So we need to make sure that our economic recovery does not come at the expense of those who can least afford it or who are just getting started in life: Hard-working young people in service industries and retail that are being decimated by layoffs; all those who are hustling to make a living in the gig economy, and those who were already struggling to get by before this crisis, who are drowning in credit card debt or student loans, and who now are in even greater need of a lifeline.
The Senate seems to be near reaching agreement on a $2 trillion support bill that will provide critical relief for our people and some stability for our economy. Democrats did significant work to make sure that the bill includes critical help for working families. It can help keep workers on payroll. It offers significant additional support for unemployment insurance. And it will go a long way to provide a financial life-line for middle-income folks.
Critically, it covers the people who too often get left out—the self-employed and gig workers, and folks who lost their jobs, even before this crisis hit.
Implementing this bill is going to take a lot of work and meticulous oversight and coordination with state and local governments to make sure the money gets out quickly and into people’s pockets—and to keep a close watch on how corporations are using the taxpayer funds they receive.
This virus is already threatening economic impacts that could rival the Great Depression, and we are going to rely on the energy, the innovative spirit, and boundless capacity of our young people to help rebuild our economy when it’s over. We’re going to have to figure out how to get more help to folks who were left out of this bill. For example, I support forgiving at least $10,000 in student loan debt per person right now to provide meaningful relief. It’s the responsibility of all those in Congress to act now to ensure that our young people get a fair shot.
Especially since we are counting on the millions of Americans, including so many young Americans, who are on the frontlines of fighting this virus and keeping our communities running. The doctors and nurses. The delivery drivers and grocery store stockers. The first responders and the cleaning crews. They have been on the margins of our economy for far too long–not being paid enough, not having the benefits they deserve—and they are all answering the call to service at a moment of national need.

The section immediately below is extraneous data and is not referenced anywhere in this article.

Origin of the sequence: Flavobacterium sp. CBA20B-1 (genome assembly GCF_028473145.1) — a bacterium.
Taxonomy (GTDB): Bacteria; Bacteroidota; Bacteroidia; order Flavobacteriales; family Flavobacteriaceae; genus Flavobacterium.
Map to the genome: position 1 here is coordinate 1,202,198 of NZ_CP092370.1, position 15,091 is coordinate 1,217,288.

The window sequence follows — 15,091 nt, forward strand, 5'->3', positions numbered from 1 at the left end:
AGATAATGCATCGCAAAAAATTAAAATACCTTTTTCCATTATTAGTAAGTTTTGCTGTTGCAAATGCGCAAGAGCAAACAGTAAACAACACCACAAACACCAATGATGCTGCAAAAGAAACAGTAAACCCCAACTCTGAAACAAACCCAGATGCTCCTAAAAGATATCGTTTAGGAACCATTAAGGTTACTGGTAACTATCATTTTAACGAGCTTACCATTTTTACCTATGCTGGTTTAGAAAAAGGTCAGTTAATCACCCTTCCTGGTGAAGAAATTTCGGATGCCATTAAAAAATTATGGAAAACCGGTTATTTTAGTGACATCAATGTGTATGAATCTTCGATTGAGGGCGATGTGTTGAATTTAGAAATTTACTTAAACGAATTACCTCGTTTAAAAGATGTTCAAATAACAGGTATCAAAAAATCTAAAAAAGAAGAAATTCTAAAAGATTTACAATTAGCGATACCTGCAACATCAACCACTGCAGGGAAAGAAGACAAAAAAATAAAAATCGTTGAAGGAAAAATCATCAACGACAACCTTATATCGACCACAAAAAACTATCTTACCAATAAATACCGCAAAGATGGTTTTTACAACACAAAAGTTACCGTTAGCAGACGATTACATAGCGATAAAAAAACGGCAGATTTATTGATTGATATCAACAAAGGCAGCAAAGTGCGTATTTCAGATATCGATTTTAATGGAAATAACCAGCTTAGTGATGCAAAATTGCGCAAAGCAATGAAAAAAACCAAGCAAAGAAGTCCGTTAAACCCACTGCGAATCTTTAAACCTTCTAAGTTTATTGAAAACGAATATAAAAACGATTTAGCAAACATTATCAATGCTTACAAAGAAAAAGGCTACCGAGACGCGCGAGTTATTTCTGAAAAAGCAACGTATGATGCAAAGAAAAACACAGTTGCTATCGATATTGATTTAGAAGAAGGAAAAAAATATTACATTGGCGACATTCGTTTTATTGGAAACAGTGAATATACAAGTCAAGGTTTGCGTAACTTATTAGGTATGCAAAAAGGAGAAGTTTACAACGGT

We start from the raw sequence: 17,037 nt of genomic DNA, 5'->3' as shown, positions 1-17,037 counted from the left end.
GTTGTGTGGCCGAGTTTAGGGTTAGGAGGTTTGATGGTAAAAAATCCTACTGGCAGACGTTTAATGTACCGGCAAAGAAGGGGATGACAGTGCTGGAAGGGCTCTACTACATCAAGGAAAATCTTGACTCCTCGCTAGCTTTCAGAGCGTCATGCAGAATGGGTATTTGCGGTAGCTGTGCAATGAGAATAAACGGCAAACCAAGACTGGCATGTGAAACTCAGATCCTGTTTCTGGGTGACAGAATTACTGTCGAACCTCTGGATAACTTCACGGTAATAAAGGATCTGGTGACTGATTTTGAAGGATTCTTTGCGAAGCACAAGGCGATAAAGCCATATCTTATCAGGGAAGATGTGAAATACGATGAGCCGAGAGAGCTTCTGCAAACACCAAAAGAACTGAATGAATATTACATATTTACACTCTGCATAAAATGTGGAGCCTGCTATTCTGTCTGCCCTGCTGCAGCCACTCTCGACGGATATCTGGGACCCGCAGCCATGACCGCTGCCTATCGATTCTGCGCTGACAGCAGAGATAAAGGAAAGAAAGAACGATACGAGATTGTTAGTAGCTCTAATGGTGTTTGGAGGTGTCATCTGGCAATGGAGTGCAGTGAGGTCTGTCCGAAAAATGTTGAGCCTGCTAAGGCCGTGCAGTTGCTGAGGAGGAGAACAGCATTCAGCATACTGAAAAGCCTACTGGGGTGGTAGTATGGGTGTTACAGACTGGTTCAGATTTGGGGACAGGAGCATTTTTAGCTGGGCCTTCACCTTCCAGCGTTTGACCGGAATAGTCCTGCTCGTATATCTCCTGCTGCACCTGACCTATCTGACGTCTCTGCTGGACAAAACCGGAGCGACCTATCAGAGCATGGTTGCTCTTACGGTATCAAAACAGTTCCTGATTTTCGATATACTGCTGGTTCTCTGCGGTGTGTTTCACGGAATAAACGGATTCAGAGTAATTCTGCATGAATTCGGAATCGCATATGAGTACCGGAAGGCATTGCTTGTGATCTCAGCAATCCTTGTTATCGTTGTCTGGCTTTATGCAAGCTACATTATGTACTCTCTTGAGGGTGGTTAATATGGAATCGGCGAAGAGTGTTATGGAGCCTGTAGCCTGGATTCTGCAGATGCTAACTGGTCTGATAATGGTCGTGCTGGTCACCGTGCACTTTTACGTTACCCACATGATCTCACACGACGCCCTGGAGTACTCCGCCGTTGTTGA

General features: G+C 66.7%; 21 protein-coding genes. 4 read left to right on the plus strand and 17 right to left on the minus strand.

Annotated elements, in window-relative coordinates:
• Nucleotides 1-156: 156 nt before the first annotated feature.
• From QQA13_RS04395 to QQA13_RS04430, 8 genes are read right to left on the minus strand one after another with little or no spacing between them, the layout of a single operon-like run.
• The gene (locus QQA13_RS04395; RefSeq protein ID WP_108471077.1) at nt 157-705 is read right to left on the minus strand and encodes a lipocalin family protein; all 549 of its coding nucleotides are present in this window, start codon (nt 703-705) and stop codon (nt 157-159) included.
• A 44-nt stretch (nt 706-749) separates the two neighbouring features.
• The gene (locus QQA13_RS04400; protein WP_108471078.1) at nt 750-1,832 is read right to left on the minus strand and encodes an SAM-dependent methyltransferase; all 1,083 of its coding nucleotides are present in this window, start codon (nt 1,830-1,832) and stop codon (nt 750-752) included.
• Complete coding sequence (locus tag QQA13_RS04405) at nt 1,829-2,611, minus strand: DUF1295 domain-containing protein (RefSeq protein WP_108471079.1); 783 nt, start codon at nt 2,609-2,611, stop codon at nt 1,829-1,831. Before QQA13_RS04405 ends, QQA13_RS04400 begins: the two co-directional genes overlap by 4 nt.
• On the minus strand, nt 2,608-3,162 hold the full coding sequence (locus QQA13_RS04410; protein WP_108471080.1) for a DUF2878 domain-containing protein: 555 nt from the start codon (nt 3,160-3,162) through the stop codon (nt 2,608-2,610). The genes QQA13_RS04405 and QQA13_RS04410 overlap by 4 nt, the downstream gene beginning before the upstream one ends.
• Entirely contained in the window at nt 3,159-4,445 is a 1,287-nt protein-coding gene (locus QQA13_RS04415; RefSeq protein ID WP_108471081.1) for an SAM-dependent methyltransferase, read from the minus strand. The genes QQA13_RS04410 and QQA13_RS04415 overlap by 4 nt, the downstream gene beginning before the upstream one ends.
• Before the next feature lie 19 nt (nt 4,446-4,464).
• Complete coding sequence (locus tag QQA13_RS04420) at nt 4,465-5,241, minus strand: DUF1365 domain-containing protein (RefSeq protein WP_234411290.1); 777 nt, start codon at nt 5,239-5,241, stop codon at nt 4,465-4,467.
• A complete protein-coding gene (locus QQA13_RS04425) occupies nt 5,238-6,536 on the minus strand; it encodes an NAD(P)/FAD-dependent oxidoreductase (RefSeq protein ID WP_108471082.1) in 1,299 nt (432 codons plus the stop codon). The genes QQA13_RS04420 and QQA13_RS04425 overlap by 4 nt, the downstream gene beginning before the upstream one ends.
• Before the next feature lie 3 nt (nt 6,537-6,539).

This pandemic will steal months of our lives, we cannot let it steal their economic futures.
We won’t fix our economy, however, without restoring the public health, and that will require strong, decisive, science-driven leadership from the very top—something that Donald Trump seems incapable of providing.
He downplayed the seriousness of this crisis for weeks and continues to delay the mobilization of national resources to deliver life-saving equipment to our doctors, nurses, and frontline workers. As a result, this virus will hit all of us harder than it otherwise might have, and it will take us longer to recover. Now, Trump is suggesting that he wants to get the country opened back up by Easter.
We all want to get back to normal as soon as possible. But it would be catastrophic for our people and our economy if we sent people back to work, only to unleash a second spike in infections. That would be far more devastating in the long run than implementing a thought-out strategy, supported by science, to get America back to work.
We will get through this crisis together. I know we will. The capacity of Americans, fueled by our young people, is boundless. We deserve to have leadership in the White House who will help spur our progress, empower the next generation of leaders to drive us forward, and seize our future of possibilities. Not someone fighting to drag us backward.
Joe Biden is a Democratic candidate for president and the 47th vice president of the United States.